Leaders and organizations have long used values to instill commitment instead of mere compliance: to guide and motivate their behaviors and decisions without needing to be constantly monitored, directed and rewarded. Some might say that’s the key difference between leadership and management.
As a salesperson, connecting your idea or solution to your customer’s values can be tremendously powerful: it can show a deep understanding of who they are; it can get you willing champions who will sell your idea internally when you’re not there; it can even win over those who stand to lose out in the short term if your idea is adopted. Best of all, it’s a gift to them, because it helps people bring out the best in themselves. If there is such a thing as a perpetual motion machine of persuasion, that’s it.
But values-based selling can be like TNT, very powerful yet tricky to use. It’s tricky because as an outsider it can be difficult to find out what the customer’s governing values are, and clumsiness in your approach can easily backfire on you.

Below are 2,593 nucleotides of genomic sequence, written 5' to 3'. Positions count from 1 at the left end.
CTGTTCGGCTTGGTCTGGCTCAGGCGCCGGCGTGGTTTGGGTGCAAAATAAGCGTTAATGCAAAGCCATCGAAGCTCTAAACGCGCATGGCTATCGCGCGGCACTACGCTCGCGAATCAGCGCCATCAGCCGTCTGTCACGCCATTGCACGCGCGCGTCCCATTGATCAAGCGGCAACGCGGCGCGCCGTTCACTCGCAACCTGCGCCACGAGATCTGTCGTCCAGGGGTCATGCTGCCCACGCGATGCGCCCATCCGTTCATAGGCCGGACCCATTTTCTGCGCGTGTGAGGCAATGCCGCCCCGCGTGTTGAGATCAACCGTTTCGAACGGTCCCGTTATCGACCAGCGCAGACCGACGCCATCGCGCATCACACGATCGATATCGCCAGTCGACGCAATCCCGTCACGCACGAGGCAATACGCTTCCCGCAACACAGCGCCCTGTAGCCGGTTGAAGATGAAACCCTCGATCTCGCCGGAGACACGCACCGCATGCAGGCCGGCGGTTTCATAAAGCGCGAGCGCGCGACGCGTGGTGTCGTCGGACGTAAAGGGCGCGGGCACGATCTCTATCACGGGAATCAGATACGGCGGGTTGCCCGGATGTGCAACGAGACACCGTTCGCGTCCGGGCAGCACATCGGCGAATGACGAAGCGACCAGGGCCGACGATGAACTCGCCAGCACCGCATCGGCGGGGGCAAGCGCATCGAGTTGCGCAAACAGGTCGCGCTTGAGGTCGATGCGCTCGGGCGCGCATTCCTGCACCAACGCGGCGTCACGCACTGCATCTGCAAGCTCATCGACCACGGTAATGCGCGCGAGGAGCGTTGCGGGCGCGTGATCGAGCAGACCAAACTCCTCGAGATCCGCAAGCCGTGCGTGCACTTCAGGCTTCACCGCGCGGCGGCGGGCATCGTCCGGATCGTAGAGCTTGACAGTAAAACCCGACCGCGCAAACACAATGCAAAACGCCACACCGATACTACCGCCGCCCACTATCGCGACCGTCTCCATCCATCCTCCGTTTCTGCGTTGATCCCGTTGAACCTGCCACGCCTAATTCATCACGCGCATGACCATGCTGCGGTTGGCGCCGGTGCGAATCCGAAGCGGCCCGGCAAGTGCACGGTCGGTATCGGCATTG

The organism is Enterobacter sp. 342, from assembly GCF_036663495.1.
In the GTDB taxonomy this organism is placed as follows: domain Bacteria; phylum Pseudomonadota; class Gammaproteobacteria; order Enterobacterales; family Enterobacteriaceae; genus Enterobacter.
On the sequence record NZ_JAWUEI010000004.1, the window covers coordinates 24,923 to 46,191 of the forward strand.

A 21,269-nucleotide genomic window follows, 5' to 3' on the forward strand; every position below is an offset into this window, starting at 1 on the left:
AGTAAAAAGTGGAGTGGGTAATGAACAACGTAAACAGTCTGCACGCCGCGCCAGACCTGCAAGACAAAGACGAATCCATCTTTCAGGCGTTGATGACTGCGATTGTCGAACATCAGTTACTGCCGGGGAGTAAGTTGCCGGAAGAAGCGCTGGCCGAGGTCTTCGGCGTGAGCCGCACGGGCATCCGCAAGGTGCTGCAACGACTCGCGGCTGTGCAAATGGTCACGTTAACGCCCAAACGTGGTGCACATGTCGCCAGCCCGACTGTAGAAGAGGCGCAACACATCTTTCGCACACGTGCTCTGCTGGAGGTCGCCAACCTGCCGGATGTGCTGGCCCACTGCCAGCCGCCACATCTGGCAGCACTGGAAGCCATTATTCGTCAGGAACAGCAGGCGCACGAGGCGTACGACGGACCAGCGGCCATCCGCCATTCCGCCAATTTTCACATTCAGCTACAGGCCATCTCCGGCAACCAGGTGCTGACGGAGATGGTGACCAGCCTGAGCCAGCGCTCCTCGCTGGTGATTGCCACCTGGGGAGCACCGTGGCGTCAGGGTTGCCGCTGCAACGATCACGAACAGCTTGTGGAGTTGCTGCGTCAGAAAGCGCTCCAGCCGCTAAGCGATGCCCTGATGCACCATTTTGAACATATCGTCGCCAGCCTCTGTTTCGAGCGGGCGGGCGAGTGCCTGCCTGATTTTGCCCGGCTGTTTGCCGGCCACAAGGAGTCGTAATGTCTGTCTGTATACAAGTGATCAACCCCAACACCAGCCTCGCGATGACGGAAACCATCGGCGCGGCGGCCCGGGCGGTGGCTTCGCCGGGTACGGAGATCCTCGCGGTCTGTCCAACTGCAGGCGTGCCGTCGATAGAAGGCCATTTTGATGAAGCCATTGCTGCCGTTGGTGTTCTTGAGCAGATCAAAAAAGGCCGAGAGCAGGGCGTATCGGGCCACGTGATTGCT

You have to really understand your customer to know what they truly value. It’s not enough to go to their website and copy down their vision and values statements—too often these are the stuff of plaques and platitudes that no one takes seriously; I used to refer to them in my sales training classes until I quickly realized that most of the participants couldn’t even pick out their own corporate values statements in a multiple choice question. In some companies they’re actually held in contempt, and woe to the salesperson who tries to spout them.
In addition, trying to combine values with value can backfire on you. In Made to Stick, Chip and Dan Heath tell the story of a marketer of a fire safety video who tested an identity appeal against an incentive appeal. The first question was “Would you like to see the film for possible purchase for your educational programs?” The second question was “Would your firefighters prefer a large electric popcorn popper or an excellent set of chef’s carving knives as a thank-you for reviewing the film?” The first question received unanimous “yeses”; the second question was discontinued after receiving the first two replies: “Do you think we’d use a fire safety program because of some #*$@% popcorn popper?” Because the firefighters valued their role as safety educators, they resented the implication that they might need external rewards to recommend the film.